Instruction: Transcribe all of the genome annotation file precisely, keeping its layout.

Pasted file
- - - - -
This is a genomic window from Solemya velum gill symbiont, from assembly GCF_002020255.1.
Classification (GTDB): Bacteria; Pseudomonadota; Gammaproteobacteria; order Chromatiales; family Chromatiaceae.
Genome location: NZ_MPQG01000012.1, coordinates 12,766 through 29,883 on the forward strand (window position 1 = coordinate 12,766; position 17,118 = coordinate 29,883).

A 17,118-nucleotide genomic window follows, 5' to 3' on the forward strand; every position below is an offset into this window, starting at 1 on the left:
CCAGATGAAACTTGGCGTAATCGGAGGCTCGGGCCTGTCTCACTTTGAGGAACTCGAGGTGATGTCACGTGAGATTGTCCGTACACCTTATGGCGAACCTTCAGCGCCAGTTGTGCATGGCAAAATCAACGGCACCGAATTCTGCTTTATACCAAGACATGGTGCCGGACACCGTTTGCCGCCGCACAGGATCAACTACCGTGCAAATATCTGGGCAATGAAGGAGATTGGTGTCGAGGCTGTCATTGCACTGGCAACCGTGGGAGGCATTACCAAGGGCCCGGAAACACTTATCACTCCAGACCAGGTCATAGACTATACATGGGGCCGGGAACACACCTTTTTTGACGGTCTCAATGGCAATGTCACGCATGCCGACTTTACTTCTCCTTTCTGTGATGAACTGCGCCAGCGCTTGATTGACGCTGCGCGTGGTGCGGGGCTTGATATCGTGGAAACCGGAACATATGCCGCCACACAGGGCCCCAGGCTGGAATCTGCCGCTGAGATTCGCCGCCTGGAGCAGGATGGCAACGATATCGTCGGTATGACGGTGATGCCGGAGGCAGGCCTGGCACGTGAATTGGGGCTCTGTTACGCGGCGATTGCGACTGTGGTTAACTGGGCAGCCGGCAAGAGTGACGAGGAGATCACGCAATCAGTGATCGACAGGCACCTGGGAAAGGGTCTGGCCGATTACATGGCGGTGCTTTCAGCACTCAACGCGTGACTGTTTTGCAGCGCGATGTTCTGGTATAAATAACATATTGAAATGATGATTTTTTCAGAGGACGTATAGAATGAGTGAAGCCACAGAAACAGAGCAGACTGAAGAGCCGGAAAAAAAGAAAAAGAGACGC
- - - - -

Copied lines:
This is a genomic window from Solemya velum gill symbiont, from assembly GCF_002020255.1.
Classification (GTDB): Bacteria; Pseudomonadota; Gammaproteobacteria; order Chromatiales; family Chromatiaceae.
Genome location: NZ_MPQG01000012.1, coordinates 12,766 through 29,883 on the forward strand (window position 1 = coordinate 12,766; position 17,118 = coordinate 29,883).

A 17,118-nucleotide genomic window follows, 5' to 3' on the forward strand; every position below is an offset into this window, starting at 1 on the left:
CCAGATGAAACTTGGCGTAATCGGAGGCTCGGGCCTGTCTCACTTTGAGGAACTCGAGGTGATGTCACGTGAGATTGTCCGTACACCTTATGGCGAACCTTCAGCGCCAGTTGTGCATGGCAAAATCAACGGCACCGAATTCTGCTTTATACCAAGACATGGTGCCGGACACCGTTTGCCGCCGCACAGGATCAACTACCGTGCAAATATCTGGGCAATGAAGGAGATTGGTGTCGAGGCTGTCATTGCACTGGCAACCGTGGGAGGCATTACCAAGGGCCCGGAAACACTTATCACTCCAGACCAGGTCATAGACTATACATGGGGCCGGGAACACACCTTTTTTGACGGTCTCAATGGCAATGTCACGCATGCCGACTTTACTTCTCCTTTCTGTGATGAACTGCGCCAGCGCTTGATTGACGCTGCGCGTGGTGCGGGGCTTGATATCGTGGAAACCGGAACATATGCCGCCACACAGGGCCCCAGGCTGGAATCTGCCGCTGAGATTCGCCGCCTGGAGCAGGATGGCAACGATATCGTCGGTATGACGGTGATGCCGGAGGCAGGCCTGGCACGTGAATTGGGGCTCTGTTACGCGGCGATTGCGACTGTGGTTAACTGGGCAGCCGGCAAGAGTGACGAGGAGATCACGCAATCAGTGATCGACAGGCACCTGGGAAAGGGTCTGGCCGATTACATGGCGGTGCTTTCAGCACTCAACGCGTGACTGTTTTGCAGCGCGATGTTCTGGTATAAATAACATATTGAAATGATGATTTTTTCAGAGGACGTATAGAATGAGTGAAGCCACAGAAACAGAGCAGACTGAAGAGCCGGAAAAAAAGAAAAAGAGACGC